Thursday, March 18, 2010

A Firehouse Comment

I received an email from a so-called “fan” awhile ago that I thought I’d share.
“I am disappointed-appalled, really- that you like the design for the proposed firehouse! It's just a big box with a fake pent or mansard roof around it and some hokey historical detailing. A firehouse is such an opportunity to design something new and exciting. Even though this building was perhaps a foregone conclusion and it is fortunately in a part of the village with no real sense of place or identity I think you should use your blog to promote better and more contemporary design.……..”
Don’t you just LOVE when people tell you what you should do or think? I mean, you are all welcome to start your own blogs with your own agendas and opinions AT ANY TIME!!! Please! I could make time for a lot of other valuable things in my life! You’d be doing me a favor!
Has an opportunity been lost? Yes. Is my blog about promoting contemporary design? No. The only reason I began to show good examples of contemporary design to begin with - and continue to do so - was to demonstrate how 70 Moses Lane is inappropriate and unharmonious for this village. I have yet to post about my two favorite houses in the village because one is impossibly difficult to photograph. But neither are contemporary; one is modern (truely modern, not contemporary) and one is about a hundred years old. I am rarely a fan of contemporary design only because I see so few good examples of it. But, in my opinion, contemporary design is stuck is a sort of free-for-all; there is no style du jour, just whatever theme or philosophy an architect or designer comes up with on any given day.
Back to the firehouse. There is a tight budget for this project. That doesn’t mean innovation must be thrown out of the window, but obviously the traditional route felt safer and I sympathize. I normally believe that a design must be authentic to its style, whether it is traditional or contemporary. So for me to say that I like the proposed design for the Hampton Road fire house may not be in line with that belief. And there is definitely nothing sustainable about tearing down the existing building which could have been modified and enlarged to meet the present and future needs of the fire department, but at least they are not building a palace like they did in Riverhead. Have you seen that thing? Holy cow! I think we should be relieved that what’s being proposed isn’t what a lot of America is building, which are generic commercial structures devoid of any character whatsoever. Like this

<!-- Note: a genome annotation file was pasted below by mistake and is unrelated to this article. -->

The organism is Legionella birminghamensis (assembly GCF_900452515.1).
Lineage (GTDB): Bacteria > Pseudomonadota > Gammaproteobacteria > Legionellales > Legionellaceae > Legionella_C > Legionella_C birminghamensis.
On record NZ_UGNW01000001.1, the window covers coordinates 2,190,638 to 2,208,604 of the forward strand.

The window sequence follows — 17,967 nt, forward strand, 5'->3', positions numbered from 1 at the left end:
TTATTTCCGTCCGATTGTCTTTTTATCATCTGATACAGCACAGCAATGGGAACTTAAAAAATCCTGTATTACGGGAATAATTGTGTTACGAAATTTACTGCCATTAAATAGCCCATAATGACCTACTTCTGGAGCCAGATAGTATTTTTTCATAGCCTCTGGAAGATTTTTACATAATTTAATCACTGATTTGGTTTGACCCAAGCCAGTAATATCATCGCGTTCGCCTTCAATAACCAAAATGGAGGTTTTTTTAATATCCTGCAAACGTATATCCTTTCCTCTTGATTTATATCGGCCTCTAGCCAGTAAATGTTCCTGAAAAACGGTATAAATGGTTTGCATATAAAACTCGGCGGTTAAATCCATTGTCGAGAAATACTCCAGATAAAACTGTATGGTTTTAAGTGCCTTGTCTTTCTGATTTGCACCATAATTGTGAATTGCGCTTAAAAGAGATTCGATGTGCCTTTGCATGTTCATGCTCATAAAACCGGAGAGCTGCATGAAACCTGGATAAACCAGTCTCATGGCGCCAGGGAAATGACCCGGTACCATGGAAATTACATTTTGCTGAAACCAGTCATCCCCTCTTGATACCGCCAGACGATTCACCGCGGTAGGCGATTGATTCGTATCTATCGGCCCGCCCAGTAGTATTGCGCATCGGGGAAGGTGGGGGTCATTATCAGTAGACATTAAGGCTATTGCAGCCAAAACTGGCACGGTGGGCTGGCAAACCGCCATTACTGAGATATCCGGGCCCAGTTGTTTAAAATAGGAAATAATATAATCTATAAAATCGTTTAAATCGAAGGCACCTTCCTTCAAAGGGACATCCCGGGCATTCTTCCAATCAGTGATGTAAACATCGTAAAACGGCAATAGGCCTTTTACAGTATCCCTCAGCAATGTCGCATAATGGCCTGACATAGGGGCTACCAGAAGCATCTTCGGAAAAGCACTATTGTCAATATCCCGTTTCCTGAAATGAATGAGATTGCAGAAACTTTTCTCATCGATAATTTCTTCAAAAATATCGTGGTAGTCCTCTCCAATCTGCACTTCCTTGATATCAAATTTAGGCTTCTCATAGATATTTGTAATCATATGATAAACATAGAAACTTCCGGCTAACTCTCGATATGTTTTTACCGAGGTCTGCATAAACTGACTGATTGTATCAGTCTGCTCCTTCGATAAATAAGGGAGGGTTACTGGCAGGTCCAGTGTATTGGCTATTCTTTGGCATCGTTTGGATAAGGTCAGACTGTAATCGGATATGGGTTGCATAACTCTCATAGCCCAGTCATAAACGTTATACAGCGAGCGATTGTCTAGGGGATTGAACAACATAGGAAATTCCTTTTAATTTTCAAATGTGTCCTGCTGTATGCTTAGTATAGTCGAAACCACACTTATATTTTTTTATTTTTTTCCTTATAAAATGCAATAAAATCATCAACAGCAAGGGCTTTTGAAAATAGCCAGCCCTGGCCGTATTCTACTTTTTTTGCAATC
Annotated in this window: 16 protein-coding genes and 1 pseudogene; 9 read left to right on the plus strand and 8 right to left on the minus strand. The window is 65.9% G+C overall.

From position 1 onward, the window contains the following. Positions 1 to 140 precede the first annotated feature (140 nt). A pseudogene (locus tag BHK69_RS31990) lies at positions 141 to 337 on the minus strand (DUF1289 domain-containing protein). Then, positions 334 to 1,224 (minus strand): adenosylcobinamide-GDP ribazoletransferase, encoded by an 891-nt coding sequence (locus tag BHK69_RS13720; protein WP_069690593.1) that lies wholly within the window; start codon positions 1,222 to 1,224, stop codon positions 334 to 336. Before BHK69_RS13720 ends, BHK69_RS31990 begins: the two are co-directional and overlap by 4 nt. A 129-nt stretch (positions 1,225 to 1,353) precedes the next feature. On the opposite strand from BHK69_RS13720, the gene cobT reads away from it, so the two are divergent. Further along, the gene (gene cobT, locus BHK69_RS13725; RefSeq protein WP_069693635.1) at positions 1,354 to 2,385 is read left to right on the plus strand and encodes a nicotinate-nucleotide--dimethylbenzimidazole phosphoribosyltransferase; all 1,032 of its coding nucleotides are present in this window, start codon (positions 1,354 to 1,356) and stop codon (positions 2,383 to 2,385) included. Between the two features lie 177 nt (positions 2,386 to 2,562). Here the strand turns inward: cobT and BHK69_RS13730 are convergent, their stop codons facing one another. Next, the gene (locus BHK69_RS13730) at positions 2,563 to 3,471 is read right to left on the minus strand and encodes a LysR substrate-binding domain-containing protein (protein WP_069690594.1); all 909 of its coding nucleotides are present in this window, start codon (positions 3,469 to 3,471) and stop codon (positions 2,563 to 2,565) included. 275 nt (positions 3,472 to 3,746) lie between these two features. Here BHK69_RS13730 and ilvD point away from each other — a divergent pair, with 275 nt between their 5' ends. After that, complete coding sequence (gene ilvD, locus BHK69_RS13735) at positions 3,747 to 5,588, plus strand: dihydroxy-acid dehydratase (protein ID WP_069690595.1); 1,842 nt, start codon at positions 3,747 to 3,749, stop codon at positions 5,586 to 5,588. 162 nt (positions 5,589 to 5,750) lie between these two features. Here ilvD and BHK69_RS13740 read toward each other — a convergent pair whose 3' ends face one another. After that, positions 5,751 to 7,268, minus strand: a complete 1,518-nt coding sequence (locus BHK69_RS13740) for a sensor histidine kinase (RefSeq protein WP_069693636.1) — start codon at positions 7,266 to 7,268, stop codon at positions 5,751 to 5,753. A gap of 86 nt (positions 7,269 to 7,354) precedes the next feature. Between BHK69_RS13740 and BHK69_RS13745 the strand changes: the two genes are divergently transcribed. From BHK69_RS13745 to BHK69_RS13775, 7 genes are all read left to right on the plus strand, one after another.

or this

or this

But I do worry. I know they have a big “green” agenda, but I worry about the effect of that on the building. Many of the building’s finishes will be recycled products but they have to be careful that the building doesn’t become too plastic looking, like the CVS store or the house shown below.


This house, by Lisa Zaloga, on Old Town Road looks very plastic. The glass in the windows looks plastic, the shingle siding looks plastic, the front door and front facing garage door look plastic, the roof is asphalt, the trim is Azek (plastic)………there is nothing natural-looking about it. These are not “green” recycled finishes, but if all the “green” recycled products make the new fire house look like a big plastic box, I will regret having ever supported it. I will hope for the best though, and don’t mind that its style attempts to be in sync with the other civic structures in the area, like the train station and the town hall. It’s traditional – contemporary and that’s a style with which a lot of people in this village are comfortable.
I think the “fan” with the comment would have preferred something more along the lines of the fire house designed by Iraqi architect, Zaha Hadid, shown below. I am a HUGE fan of Zaha Hadid, but can I envision something like that on the corner of Narrow Lane and Hampton Road? Actually, yes. But we are not so privileged to be blessed with one of her designs as of yet. Maybe one day……….

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